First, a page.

Tigana, by Guy Gavriel Kay

As I moved into my Christmas reading this year I decided to relax with some classic fantasy, which included re-reading my all-time favourite fantasy novel, Guy Gavriel Kay’s Tigana. I first read this about 12 or 13 years ago and I can still remember where I was sitting when I read the final pages and discovered the surprise twist at the ending: it hit me like a kick in the stomach. For my money, nobody can constuct a plot like Kay; he keeps me constantly on the edge of my seat with twists and turns and just when I think I’ve got everything figured out, he pulls another surprise out of the bag. Add to that memorable characters you can’t help falling in love with and a vivid, detailed, fully realized fantasy world, and you can see why I am shameless in declaring Guy Gavriel Kay the greatest living fantasy writer — or at least the best suited to my reading tastes!

Tigana is my favourite Kay novel because the story is so poignant and heartwrenching. A small country has lost its independence to a powerful dictator — but the dictator is also a sorcerer. As punishment for their resistance, the sorcerer cast a spell so that the name of the country — Tigana — would be unable to be heard or understood by anyone not born there. But wiping out the name, he literally erases the memory of a people and their culture.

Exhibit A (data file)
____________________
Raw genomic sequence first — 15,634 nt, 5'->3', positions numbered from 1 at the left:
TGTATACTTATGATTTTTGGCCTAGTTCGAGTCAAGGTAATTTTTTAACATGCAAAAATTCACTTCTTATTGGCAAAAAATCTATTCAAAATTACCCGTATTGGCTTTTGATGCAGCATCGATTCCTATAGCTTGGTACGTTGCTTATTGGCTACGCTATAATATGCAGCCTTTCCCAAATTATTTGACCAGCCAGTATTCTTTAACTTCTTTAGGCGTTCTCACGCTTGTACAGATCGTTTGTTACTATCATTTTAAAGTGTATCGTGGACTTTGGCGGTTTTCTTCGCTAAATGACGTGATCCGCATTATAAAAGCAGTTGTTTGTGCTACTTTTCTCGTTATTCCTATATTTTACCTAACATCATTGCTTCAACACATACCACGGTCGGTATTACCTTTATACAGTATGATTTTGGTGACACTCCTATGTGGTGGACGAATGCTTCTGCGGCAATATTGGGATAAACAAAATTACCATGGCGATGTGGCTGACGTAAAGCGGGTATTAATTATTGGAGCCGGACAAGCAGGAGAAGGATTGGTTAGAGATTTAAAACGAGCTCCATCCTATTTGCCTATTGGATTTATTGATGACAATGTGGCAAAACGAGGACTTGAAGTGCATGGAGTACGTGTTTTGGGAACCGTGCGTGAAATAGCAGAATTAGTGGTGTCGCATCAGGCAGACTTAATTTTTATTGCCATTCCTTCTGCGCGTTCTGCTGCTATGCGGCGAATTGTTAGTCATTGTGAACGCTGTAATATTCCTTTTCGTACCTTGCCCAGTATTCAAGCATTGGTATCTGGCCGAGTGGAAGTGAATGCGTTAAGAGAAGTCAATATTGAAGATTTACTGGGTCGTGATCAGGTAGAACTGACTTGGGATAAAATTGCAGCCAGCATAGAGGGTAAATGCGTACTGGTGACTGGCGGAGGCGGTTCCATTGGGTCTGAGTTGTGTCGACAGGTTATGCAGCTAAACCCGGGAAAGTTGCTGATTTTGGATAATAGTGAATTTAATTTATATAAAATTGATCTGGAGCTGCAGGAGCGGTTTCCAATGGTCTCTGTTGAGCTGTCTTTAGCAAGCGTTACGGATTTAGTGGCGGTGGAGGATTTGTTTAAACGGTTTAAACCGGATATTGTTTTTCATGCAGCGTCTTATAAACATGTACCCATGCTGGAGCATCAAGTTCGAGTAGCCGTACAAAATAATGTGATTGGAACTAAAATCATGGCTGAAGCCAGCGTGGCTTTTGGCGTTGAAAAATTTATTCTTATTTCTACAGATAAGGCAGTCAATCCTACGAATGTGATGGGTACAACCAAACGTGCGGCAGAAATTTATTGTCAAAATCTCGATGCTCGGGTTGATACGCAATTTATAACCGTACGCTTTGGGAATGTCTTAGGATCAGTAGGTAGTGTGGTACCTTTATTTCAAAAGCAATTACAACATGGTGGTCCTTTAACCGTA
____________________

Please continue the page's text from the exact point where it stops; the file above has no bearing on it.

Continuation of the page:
The novel picks up twenty years later, when a small band of rebels is determined to overthrow the dictator and restore the name and nation of Tigana to map and memory. Every character is complex and compelling; the story never stops moving forward. I know that at least a couple of people who are near and dear to me and whose reading tastes I respect have found the beginning of Tigana slow and hard to get into, and having given up on it. I really can’t relate, but I have to say that if you find the beginning slow, you should hang in there till at least page 100 and see if you don’t start enjoying the ride. You don’t know what you’re missing.



Filed under Canadian author, Fiction -- fantasy

2 responses to “Tigana, by Guy Gavriel Kay

  1. Jamie

    …Of course, somewhere around page 248 he introduces a WHOLE NEW CHARACTER to a book already populated with plenty of characters! I almost gave up then, but it was too late, I was hooked.

    And yes, it took me three or four attempts to get past the first few chapters. I’ve finished the book now, and did enjoy it as much as everyone said I would.

  2. Anne

    I absolutely fell in love with Guy Gavriel Kay’s writing when I read The Fionavar Tapestry. Then I read Tigana.

    It still breaks my heart all these years later. What Dianora does at the end, coupled with her brother showing up, is so tragic. Tigana touched me in a way that only Peter S. Beagle’s The Last Unicorn ever did. That heart wrenching tragedy of loss.

    Tigana doesn’t end happily ever after for key characters–just like life doesn’t always end happily ever after. And I love Kay for that reality in his writing.

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